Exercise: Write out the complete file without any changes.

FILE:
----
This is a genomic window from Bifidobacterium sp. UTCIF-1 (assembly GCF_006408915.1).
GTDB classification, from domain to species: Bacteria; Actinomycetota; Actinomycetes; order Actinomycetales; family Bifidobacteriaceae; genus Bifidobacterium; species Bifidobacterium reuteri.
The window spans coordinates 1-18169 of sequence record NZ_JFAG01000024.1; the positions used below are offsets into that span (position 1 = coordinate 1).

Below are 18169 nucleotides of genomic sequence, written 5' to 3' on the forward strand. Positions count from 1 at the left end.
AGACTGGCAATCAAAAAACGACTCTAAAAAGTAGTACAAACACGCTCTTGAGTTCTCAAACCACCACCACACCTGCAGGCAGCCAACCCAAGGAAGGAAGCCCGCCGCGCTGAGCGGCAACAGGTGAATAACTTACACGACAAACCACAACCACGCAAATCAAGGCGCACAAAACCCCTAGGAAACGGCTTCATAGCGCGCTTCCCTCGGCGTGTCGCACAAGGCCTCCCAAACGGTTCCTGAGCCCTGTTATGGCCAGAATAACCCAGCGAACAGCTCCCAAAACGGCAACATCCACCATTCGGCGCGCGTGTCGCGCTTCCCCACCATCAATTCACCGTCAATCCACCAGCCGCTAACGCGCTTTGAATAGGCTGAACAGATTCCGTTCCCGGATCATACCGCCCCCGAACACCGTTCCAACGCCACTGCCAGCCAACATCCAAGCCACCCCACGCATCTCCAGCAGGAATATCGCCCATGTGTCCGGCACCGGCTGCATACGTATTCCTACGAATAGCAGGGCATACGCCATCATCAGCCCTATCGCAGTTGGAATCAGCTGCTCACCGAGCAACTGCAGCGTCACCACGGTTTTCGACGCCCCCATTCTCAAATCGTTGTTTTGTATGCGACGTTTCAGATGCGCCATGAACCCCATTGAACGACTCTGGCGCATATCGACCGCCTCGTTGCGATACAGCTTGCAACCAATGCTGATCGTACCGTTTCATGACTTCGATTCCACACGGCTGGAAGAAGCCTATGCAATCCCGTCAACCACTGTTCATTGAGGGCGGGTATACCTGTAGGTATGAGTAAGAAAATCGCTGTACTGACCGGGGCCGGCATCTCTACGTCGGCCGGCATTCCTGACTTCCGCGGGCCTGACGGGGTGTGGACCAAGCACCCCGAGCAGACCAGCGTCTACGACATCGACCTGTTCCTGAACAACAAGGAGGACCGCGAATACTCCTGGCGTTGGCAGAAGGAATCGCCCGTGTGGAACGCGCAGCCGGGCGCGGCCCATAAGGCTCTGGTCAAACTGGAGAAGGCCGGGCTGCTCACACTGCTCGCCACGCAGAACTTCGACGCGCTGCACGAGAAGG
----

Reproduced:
This is a genomic window from Bifidobacterium sp. UTCIF-1 (assembly GCF_006408915.1).
GTDB classification, from domain to species: Bacteria; Actinomycetota; Actinomycetes; order Actinomycetales; family Bifidobacteriaceae; genus Bifidobacterium; species Bifidobacterium reuteri.
The window spans coordinates 1-18169 of sequence record NZ_JFAG01000024.1; the positions used below are offsets into that span (position 1 = coordinate 1).

Below are 18169 nucleotides of genomic sequence, written 5' to 3' on the forward strand. Positions count from 1 at the left end.
AGACTGGCAATCAAAAAACGACTCTAAAAAGTAGTACAAACACGCTCTTGAGTTCTCAAACCACCACCACACCTGCAGGCAGCCAACCCAAGGAAGGAAGCCCGCCGCGCTGAGCGGCAACAGGTGAATAACTTACACGACAAACCACAACCACGCAAATCAAGGCGCACAAAACCCCTAGGAAACGGCTTCATAGCGCGCTTCCCTCGGCGTGTCGCACAAGGCCTCCCAAACGGTTCCTGAGCCCTGTTATGGCCAGAATAACCCAGCGAACAGCTCCCAAAACGGCAACATCCACCATTCGGCGCGCGTGTCGCGCTTCCCCACCATCAATTCACCGTCAATCCACCAGCCGCTAACGCGCTTTGAATAGGCTGAACAGATTCCGTTCCCGGATCATACCGCCCCCGAACACCGTTCCAACGCCACTGCCAGCCAACATCCAAGCCACCCCACGCATCTCCAGCAGGAATATCGCCCATGTGTCCGGCACCGGCTGCATACGTATTCCTACGAATAGCAGGGCATACGCCATCATCAGCCCTATCGCAGTTGGAATCAGCTGCTCACCGAGCAACTGCAGCGTCACCACGGTTTTCGACGCCCCCATTCTCAAATCGTTGTTTTGTATGCGACGTTTCAGATGCGCCATGAACCCCATTGAACGACTCTGGCGCATATCGACCGCCTCGTTGCGATACAGCTTGCAACCAATGCTGATCGTACCGTTTCATGACTTCGATTCCACACGGCTGGAAGAAGCCTATGCAATCCCGTCAACCACTGTTCATTGAGGGCGGGTATACCTGTAGGTATGAGTAAGAAAATCGCTGTACTGACCGGGGCCGGCATCTCTACGTCGGCCGGCATTCCTGACTTCCGCGGGCCTGACGGGGTGTGGACCAAGCACCCCGAGCAGACCAGCGTCTACGACATCGACCTGTTCCTGAACAACAAGGAGGACCGCGAATACTCCTGGCGTTGGCAGAAGGAATCGCCCGTGTGGAACGCGCAGCCGGGCGCGGCCCATAAGGCTCTGGTCAAACTGGAGAAGGCCGGGCTGCTCACACTGCTCGCCACGCAGAACTTCGACGCGCTGCACGAGAAGG